THE housing market. What is that? For some, it’s a place to try and make money; for large house builders, it’s an economy. In its real and sustainable form, however, it’s a warm, secure home where families are created, laughter shared, pain and heartache talked through, and memories made.
I’m uncomfortable with anything other than the latter, as they aren’t real or sustainable. When push comes to shove, the fickle corporate bonuses of the big corporations, or the movement of a house price will mean nothing in comparison to that security of calling that place, your home.
The last time I covered the cost of buying a home in the UK was around six months ago which showed the UK’s affordability to buy a home based on price to disposable income which is an accurate way to look at it. Because house prices are high, that doesn’t mean they are unaffordable, because the income might be high to match that.
So, the lower the ratio the better. Belfast is 6.5 per cent and London is 16.3 per cent. Spare a thought for Shanghai at 48.1 per cent and Johannesburg at the other scale of 1.8 per cent.
The ‘market’ has slowed with transactions down around 20 per cent according to Zoopla. House prices will only really fall in synch to someone’s willingness or need to sell.
There is no need for interest rates to be used to curb inflation. The public aren’t creating it, so higher rates which are slowing the housing market for the normal buyer should return to normal if central banks choose to see the sense.
With higher interest rates, buyers are finding it difficult to see through the fog, which creates ‘worry’ and paralyses decision making. ‘Worry’ is better described as negative imagination. And so, it’s inevitable to see that when the imagination isn’t being used creatively, house buyers develop a ‘wait and see’ response which then creates stagnation of the housing market.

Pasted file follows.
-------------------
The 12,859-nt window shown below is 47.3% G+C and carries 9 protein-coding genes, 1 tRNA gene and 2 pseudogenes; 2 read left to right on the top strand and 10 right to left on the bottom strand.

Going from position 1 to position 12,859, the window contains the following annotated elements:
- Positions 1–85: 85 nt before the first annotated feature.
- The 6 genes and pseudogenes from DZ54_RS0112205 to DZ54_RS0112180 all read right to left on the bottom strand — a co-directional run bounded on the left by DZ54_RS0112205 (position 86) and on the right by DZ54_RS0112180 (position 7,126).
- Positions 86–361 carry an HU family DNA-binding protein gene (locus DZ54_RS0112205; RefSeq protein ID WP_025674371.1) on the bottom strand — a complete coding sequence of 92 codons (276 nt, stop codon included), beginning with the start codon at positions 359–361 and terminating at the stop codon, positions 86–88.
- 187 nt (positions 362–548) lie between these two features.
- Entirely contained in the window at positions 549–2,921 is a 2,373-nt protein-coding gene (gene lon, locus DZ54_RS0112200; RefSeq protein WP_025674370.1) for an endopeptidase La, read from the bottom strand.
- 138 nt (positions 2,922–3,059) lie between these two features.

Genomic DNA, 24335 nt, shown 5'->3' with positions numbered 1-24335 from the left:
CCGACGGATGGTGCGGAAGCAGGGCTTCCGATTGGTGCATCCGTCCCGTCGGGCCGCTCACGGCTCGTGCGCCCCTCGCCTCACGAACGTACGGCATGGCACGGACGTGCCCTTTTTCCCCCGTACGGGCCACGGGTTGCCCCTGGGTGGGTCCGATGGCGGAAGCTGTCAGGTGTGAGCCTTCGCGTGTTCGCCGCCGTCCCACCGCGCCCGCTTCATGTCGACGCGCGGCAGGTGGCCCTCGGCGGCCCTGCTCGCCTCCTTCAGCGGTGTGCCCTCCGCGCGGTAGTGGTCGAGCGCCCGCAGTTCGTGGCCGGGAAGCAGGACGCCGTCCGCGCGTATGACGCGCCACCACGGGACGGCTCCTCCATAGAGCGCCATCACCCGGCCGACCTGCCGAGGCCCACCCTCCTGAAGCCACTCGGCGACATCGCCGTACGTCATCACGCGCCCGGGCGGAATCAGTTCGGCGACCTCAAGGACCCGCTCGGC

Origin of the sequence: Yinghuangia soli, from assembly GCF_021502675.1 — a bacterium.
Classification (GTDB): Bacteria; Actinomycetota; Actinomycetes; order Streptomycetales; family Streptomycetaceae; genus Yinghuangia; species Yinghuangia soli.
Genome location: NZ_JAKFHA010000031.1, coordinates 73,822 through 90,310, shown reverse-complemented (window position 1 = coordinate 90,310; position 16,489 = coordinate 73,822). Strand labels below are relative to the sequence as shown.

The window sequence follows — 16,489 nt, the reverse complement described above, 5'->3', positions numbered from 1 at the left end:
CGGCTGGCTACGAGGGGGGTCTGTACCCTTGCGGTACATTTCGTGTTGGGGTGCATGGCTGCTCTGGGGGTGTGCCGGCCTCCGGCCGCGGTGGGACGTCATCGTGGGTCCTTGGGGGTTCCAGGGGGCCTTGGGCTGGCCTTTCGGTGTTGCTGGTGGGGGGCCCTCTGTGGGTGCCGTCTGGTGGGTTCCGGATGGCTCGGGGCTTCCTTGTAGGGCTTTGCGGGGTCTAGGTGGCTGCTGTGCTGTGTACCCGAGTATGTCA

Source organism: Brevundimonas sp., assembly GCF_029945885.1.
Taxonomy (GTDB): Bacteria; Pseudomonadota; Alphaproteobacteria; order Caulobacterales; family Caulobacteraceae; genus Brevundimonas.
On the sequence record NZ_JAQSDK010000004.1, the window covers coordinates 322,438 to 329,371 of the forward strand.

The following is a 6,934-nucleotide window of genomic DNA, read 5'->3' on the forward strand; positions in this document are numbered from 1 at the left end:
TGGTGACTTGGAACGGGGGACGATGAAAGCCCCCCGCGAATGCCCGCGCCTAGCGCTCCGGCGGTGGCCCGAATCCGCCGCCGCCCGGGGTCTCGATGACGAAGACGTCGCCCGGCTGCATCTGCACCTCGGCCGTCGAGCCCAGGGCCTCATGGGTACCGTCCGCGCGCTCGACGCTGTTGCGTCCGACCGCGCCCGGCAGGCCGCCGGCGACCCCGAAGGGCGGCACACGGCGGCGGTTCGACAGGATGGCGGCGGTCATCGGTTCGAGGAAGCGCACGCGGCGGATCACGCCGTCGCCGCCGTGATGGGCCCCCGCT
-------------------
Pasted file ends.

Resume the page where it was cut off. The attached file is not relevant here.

What hasn’t helped is lenders choosing to cut their availability for products for those buyers with low deposits. It has been a tight market for them.
This couples with the double whammy and sledgehammer that powders a nut, which is affordability. When interest rates were 1.3 per cent a year ago, the resulting monthly payment allowed borrowers to take out borrowing of £298,000. Now that interest rates are in excess of five per cent, the affordability tests push borrowing ability down to £176,000.
First time buyers are key to any ‘housing ladder’ as I’ve said in this column for 25 years. Without them, you don’t try and climb that ladder to fix the guttering.
The Skipton Building society brought out a 100 per cent mortgage but a key part of that lending criteria is that the borrower has to prove they have a good 12-month record of paying rent. So those children living at home saving for a deposit won’t qualify.
There is one other lender offering a 100 per cent mortgage, and that’s the Tipton with a 6.29 per cent rate.
In 2021, Rishi Sunak created a mortgage guarantee scheme which didn’t really work. It has been talked about extending this for a further year as it is due to come to an end soon. This allowed first time buyers to purchase their first property with just a five per cent deposit. The guarantee is useful for the banks but needs to be spiced up to encourage banks to create more available products, but, in the end, it may be futile because of the affordability test.
:: Peter McGahan is chief executive of independent financial adviser Worldwide Financial Planning, which is authorised and regulated by the Financial Conduct Authority. If you would like mortgage advice call mortgage director Pat Greene on 028 6863 2692 or email firstname.lastname@example.org